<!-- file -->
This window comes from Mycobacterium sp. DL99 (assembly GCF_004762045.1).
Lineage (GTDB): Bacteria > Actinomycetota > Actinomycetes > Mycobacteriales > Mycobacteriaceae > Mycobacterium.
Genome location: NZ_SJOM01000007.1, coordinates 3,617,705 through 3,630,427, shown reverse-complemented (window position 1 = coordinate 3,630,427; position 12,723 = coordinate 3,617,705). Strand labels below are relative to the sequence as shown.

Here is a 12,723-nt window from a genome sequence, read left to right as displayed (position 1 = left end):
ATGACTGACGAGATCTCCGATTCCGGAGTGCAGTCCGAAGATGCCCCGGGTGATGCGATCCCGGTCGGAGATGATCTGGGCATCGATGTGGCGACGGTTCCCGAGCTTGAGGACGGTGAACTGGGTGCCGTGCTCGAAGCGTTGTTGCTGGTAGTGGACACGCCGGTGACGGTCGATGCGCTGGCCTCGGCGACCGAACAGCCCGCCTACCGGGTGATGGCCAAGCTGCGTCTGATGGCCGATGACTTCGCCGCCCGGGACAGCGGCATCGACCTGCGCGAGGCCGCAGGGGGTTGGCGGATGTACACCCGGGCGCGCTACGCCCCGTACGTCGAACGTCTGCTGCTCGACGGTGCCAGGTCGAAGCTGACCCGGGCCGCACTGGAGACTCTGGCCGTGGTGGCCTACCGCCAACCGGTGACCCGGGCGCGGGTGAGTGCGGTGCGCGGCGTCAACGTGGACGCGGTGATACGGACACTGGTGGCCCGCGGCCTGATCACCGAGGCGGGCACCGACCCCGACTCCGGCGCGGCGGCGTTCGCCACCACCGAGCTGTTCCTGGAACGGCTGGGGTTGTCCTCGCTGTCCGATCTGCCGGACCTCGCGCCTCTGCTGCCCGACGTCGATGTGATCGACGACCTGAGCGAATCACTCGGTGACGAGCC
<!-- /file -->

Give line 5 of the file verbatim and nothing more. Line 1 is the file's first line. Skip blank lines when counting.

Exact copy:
ATGACTGACGAGATCTCCGATTCCGGAGTGCAGTCCGAAGATGCCCCGGGTGATGCGATCCCGGTCGGAGATGATCTGGGCATCGATGTGGCGACGGTTCCCGAGCTTGAGGACGGTGAACTGGGTGCCGTGCTCGAAGCGTTGTTGCTGGTAGTGGACACGCCGGTGACGGTCGATGCGCTGGCCTCGGCGACCGAACAGCCCGCCTACCGGGTGATGGCCAAGCTGCGTCTGATGGCCGATGACTTCGCCGCCCGGGACAGCGGCATCGACCTGCGCGAGGCCGCAGGGGGTTGGCGGATGTACACCCGGGCGCGCTACGCCCCGTACGTCGAACGTCTGCTGCTCGACGGTGCCAGGTCGAAGCTGACCCGGGCCGCACTGGAGACTCTGGCCGTGGTGGCCTACCGCCAACCGGTGACCCGGGCGCGGGTGAGTGCGGTGCGCGGCGTCAACGTGGACGCGGTGATACGGACACTGGTGGCCCGCGGCCTGATCACCGAGGCGGGCACCGACCCCGACTCCGGCGCGGCGGCGTTCGCCACCACCGAGCTGTTCCTGGAACGGCTGGGGTTGTCCTCGCTGTCCGATCTGCCGGACCTCGCGCCTCTGCTGCCCGACGTCGATGTGATCGACGACCTGAGCGAATCACTCGGTGACGAGCC